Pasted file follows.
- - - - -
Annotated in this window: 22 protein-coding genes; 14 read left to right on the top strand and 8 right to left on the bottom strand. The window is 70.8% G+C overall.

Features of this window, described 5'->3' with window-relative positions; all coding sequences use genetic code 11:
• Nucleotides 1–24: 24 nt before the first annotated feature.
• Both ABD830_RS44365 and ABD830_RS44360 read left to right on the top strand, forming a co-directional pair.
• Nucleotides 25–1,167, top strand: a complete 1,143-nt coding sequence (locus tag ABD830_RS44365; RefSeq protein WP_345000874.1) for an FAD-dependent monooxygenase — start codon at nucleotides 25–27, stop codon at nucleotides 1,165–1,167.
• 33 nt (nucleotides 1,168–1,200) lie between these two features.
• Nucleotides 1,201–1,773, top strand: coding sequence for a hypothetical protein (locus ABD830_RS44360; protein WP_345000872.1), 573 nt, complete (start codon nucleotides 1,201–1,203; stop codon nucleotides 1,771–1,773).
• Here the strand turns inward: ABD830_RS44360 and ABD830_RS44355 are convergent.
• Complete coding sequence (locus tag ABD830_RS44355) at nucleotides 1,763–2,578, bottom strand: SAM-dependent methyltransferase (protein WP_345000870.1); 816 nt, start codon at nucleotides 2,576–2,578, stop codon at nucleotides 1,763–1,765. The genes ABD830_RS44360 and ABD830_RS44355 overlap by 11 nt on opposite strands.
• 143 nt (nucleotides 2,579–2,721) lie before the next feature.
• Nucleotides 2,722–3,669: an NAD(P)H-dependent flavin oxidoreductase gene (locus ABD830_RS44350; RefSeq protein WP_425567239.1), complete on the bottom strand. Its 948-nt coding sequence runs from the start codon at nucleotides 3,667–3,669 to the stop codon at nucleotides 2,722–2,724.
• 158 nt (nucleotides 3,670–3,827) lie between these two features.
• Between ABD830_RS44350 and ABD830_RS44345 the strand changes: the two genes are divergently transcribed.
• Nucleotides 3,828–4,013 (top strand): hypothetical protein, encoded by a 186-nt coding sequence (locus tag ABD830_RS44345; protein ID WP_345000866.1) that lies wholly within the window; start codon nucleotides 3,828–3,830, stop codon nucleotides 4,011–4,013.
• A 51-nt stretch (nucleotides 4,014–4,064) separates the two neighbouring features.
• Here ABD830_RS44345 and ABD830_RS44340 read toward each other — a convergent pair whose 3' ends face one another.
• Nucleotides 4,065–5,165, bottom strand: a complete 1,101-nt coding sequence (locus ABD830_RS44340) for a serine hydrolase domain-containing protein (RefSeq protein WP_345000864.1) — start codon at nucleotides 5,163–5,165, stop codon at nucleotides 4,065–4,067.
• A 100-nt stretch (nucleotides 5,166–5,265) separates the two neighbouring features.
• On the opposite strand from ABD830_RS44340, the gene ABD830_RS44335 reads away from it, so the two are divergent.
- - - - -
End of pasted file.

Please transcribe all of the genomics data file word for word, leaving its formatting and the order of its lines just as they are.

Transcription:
Annotated in this window: 22 protein-coding genes; 14 read left to right on the top strand and 8 right to left on the bottom strand. The window is 70.8% G+C overall.

Features of this window, described 5'->3' with window-relative positions; all coding sequences use genetic code 11:
• Nucleotides 1–24: 24 nt before the first annotated feature.
• Both ABD830_RS44365 and ABD830_RS44360 read left to right on the top strand, forming a co-directional pair.
• Nucleotides 25–1,167, top strand: a complete 1,143-nt coding sequence (locus tag ABD830_RS44365; RefSeq protein WP_345000874.1) for an FAD-dependent monooxygenase — start codon at nucleotides 25–27, stop codon at nucleotides 1,165–1,167.
• 33 nt (nucleotides 1,168–1,200) lie between these two features.
• Nucleotides 1,201–1,773, top strand: coding sequence for a hypothetical protein (locus ABD830_RS44360; protein WP_345000872.1), 573 nt, complete (start codon nucleotides 1,201–1,203; stop codon nucleotides 1,771–1,773).
• Here the strand turns inward: ABD830_RS44360 and ABD830_RS44355 are convergent.
• Complete coding sequence (locus tag ABD830_RS44355) at nucleotides 1,763–2,578, bottom strand: SAM-dependent methyltransferase (protein WP_345000870.1); 816 nt, start codon at nucleotides 2,576–2,578, stop codon at nucleotides 1,763–1,765. The genes ABD830_RS44360 and ABD830_RS44355 overlap by 11 nt on opposite strands.
• 143 nt (nucleotides 2,579–2,721) lie before the next feature.
• Nucleotides 2,722–3,669: an NAD(P)H-dependent flavin oxidoreductase gene (locus ABD830_RS44350; RefSeq protein WP_425567239.1), complete on the bottom strand. Its 948-nt coding sequence runs from the start codon at nucleotides 3,667–3,669 to the stop codon at nucleotides 2,722–2,724.
• 158 nt (nucleotides 3,670–3,827) lie between these two features.
• Between ABD830_RS44350 and ABD830_RS44345 the strand changes: the two genes are divergently transcribed.
• Nucleotides 3,828–4,013 (top strand): hypothetical protein, encoded by a 186-nt coding sequence (locus tag ABD830_RS44345; protein ID WP_345000866.1) that lies wholly within the window; start codon nucleotides 3,828–3,830, stop codon nucleotides 4,011–4,013.
• A 51-nt stretch (nucleotides 4,014–4,064) separates the two neighbouring features.
• Here ABD830_RS44345 and ABD830_RS44340 read toward each other — a convergent pair whose 3' ends face one another.
• Nucleotides 4,065–5,165, bottom strand: a complete 1,101-nt coding sequence (locus ABD830_RS44340) for a serine hydrolase domain-containing protein (RefSeq protein WP_345000864.1) — start codon at nucleotides 5,163–5,165, stop codon at nucleotides 4,065–4,067.
• A 100-nt stretch (nucleotides 5,166–5,265) separates the two neighbouring features.
• On the opposite strand from ABD830_RS44340, the gene ABD830_RS44335 reads away from it, so the two are divergent.